With Richard Hamilton and Kevin Freeman providing the offense when their team needed it most, Connecticut pulled away for a 78-68 regional semifinal victory over Iowa on Thursday night.
The Huskies (31-2), the West's No. 1 seed, advanced to a regional final for the second year in a row and the fourth time since 1990 under coach Jim Calhoun. But he's never gotten the Huskies to the Final Four. Now only upstart Gonzaga stands in the Big East champions' way.
Hamilton scored 24 points and Khalid El-Amin added 21 for UConn despite foul trouble.
Iowa (20-10), fueled by the emotion surrounding the forced departure of coach Tom Davis after 13 seasons with the Hawkeyes, used its depth and inside strength to stay close most of the night.
But they couldn't keep up with the multitalented Huskies down the stretch. Connecticut outscored Iowa 25-15 over the final 10 minutes.
Much was made of a flying elbow thrown by Iowa's Joey Range at El-Amin late in the first half. Brief shoving, with Iowa's Jacob Jaacks and Connecticut's Souleymane Ware at the center, followed as the teams left the court.
The Huskies came back to the court determined to concentrate on their play, not on Iowa's attitude.
"One thing we said at halftime was we don't want to be out there talking," Hamilton said. "We don't want to make it a talking game. Don't talk about it, be about it. Let the coreboard do our talking."
Calhoun wouldn't criticize Iowa's tactics. Quite the contrary.
"I didn't see any cheap shots," Calhoun said. "I saw some very physical play on a team that wasn't as quick as us. They played within the rules the way the game was being called. I think Tom tried to do everything humanly possible to make a slower team quick.
"Once again, he almost got my number because it's the first time I beat Tom Davis. I told him, `I hope I have a chance to beat you again."'
It won't come against Iowa. Davis was told last fall that his contract wouldn't be renewed after this season.
"I don't know that I've ever put more into a team in the sense that they gave so much," Davis said. "I am wiped out, emotionally as well as physically drained, and I'm sure the team is. They gave you a great, great effort."
Only two Hawkeyes scored in double figures. J.R. Koch had 14 points and fellow senior Jess Settles added 11.
The Hawkeyes' backcourt of Dean Oliver and Kent McCausland struggled offensively. Oliver was 2-for-10 for five points and McCauland was 3-for-7 for nine points. Still, it was close most of the game.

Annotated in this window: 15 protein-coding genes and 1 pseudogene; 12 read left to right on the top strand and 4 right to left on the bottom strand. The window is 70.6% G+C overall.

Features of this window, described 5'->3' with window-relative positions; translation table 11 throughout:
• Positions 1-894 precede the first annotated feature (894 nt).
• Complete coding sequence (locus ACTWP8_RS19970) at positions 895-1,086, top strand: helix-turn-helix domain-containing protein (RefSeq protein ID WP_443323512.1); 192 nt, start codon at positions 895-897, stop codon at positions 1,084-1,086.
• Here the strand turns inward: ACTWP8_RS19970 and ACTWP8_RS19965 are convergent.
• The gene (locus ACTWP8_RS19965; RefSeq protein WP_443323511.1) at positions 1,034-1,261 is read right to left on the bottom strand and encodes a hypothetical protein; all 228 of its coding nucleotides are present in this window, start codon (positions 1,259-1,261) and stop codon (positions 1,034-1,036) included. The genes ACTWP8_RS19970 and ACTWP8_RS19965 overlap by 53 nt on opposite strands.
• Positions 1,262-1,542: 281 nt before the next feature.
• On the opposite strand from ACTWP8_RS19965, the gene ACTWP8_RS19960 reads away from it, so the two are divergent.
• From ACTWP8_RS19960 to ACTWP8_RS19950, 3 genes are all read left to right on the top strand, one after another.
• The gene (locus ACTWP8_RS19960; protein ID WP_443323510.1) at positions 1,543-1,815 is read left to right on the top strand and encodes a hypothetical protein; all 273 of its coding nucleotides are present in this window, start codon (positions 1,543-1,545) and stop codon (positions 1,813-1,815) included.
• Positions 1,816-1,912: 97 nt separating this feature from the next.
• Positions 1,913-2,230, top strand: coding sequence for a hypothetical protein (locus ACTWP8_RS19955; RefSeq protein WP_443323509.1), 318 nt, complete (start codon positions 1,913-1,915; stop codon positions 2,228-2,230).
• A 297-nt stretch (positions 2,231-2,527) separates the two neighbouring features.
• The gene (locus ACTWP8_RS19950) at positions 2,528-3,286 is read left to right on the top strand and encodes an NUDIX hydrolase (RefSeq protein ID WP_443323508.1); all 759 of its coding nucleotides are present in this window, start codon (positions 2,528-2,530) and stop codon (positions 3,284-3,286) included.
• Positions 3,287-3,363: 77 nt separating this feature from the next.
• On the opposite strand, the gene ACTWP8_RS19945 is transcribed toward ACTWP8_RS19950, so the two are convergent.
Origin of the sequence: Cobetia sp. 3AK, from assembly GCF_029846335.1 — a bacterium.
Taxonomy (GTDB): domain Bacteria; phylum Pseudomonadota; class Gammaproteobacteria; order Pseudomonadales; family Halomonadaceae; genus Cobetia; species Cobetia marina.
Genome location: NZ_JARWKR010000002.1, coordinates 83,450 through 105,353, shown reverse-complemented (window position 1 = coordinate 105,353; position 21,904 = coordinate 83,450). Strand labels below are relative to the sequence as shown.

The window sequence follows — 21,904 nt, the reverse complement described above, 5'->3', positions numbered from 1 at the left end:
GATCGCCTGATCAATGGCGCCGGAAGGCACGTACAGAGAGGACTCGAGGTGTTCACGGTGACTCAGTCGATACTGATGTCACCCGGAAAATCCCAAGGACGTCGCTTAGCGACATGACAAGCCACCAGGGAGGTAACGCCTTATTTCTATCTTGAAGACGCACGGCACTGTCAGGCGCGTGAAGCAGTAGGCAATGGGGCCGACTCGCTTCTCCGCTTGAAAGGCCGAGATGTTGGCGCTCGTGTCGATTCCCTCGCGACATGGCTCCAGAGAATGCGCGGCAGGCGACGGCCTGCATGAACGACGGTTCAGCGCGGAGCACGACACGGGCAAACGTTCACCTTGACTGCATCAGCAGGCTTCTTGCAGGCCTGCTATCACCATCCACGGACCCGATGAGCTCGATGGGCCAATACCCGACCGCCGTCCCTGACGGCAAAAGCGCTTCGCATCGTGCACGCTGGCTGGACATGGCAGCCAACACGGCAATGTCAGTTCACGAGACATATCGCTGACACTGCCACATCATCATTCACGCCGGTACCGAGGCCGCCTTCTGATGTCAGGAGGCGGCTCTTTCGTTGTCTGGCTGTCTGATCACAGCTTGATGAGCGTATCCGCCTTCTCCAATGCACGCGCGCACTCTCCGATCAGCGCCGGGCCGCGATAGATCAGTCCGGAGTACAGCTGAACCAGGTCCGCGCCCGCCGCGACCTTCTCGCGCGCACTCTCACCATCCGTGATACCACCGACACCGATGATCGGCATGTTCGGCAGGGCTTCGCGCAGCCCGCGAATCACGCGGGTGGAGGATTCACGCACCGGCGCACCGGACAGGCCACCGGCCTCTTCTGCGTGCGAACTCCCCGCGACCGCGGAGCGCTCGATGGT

The Hawkeyes tied it one last time at 53 on Guy Rucker's 8-foot jumper with 10:06 remaining.
Freeman's breakaway stuff after Ryan Luehrsmann missed a wide-open 3-pointer ignited a 14-4 outburst that finally put the Hawkeyes away.
Connecticut's talent and depth were clearly on display in the decisive surge. Freeman, who scored 10 points, had an inside basket and two free throws in the run, Hamilton made a 14-footer and two free throws. Albert Mouring, who missed the first two NCAA games with illness, came off the bench to score 11, including his third 3-pointer of the night during the decisive surge.
El-Amin, on the bench in foul trouble during much of the run, came back to make one of two free throws with 2:16 to play, and Connecticut led 67-57.
The Huskies shot 54 percent for the game, 64 percent in the first half. Still, Connecticut was up just 40-35 at the break.
Iowa outscored the Huskies 8-2 to start the second half, taking a 43-42 lead on Jacob Jaacks' driving layup with 16:18 to play. The game was tied five times before Connecticut pulled away.
Hamilton's lone 3-pointer of the game capped an 11-4 run that put Connecticut up 32-25 with 6:03 left in the half. But Iowa, which tied for third in the Big Ten, played the Huskies a little better than even the rest of the half. Jaacks' two free throws six-tenths of a second before halftime cut the lead to five.
At halftime, the referees reviewed videotape of the elbowing incident and the ensuing shoving match, but left the court without ruling against any of the players involved.
"The game was so intense, and it did get physical," said Iowa's Jason Bauer. "But that's just part of the game. We had to play our best basketball to kep up with UConn. Unfortunately, we didn't do that."
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